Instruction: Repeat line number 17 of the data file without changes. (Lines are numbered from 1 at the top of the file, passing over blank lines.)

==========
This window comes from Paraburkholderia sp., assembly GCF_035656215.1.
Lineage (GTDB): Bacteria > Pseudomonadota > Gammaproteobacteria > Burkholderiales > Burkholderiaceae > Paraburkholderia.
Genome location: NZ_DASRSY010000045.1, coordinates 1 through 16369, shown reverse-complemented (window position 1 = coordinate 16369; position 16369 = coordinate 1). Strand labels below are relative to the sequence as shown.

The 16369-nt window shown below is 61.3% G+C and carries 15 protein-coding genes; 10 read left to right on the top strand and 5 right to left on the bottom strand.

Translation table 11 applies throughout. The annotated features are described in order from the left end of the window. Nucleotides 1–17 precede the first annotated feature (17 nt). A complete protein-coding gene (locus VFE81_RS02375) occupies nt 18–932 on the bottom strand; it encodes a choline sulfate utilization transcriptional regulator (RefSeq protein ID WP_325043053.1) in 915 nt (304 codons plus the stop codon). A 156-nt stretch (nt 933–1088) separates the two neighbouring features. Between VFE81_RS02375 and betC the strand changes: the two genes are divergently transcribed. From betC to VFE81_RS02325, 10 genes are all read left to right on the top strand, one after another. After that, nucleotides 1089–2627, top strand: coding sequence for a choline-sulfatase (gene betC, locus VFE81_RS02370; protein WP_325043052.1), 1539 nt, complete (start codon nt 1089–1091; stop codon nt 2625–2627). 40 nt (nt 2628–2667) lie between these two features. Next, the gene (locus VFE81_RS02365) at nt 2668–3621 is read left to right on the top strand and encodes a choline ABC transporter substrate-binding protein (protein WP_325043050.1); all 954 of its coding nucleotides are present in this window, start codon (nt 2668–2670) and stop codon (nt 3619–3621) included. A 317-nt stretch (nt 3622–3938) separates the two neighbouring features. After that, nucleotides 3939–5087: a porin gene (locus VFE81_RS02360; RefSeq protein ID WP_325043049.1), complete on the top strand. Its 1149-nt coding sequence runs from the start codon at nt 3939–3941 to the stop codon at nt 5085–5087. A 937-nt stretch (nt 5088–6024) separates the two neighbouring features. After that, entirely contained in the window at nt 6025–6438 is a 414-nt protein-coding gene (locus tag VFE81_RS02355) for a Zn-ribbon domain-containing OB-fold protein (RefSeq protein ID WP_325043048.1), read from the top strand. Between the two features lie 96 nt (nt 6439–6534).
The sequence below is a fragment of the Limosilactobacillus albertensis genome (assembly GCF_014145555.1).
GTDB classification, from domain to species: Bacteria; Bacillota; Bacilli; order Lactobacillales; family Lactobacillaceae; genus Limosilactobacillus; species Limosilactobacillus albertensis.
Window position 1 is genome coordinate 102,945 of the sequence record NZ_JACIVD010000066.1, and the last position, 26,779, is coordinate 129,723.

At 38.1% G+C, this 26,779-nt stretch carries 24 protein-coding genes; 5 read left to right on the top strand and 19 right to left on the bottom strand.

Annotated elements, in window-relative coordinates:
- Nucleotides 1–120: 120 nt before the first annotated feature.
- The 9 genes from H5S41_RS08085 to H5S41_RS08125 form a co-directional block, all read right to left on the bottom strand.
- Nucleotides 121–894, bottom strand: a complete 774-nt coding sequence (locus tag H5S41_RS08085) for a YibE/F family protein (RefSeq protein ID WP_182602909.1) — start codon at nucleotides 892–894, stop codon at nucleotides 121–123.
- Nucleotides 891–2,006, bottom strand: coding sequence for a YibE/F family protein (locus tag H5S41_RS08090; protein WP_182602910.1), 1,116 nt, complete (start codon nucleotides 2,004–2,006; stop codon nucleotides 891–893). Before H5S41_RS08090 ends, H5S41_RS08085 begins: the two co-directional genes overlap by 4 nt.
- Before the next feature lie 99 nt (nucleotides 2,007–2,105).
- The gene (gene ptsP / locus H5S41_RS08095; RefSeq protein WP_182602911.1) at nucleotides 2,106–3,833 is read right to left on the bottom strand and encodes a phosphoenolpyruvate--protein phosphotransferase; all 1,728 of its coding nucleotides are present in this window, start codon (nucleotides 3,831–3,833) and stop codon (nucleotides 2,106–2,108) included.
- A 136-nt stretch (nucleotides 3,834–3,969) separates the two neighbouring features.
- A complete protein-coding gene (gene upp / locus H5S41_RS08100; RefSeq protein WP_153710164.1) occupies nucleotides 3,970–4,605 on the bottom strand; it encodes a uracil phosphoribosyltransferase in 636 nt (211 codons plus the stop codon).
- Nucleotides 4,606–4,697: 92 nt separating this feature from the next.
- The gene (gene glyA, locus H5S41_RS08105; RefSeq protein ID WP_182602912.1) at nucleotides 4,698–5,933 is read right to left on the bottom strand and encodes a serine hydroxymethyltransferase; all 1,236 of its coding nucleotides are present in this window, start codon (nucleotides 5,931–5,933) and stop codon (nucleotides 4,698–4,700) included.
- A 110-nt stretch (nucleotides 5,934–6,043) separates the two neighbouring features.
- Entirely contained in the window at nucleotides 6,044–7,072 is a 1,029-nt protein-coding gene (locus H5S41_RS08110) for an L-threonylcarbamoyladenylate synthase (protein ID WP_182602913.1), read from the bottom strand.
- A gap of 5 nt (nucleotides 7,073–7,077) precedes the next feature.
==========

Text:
- A 136-nt stretch (nucleotides 3,834–3,969) separates the two neighbouring features.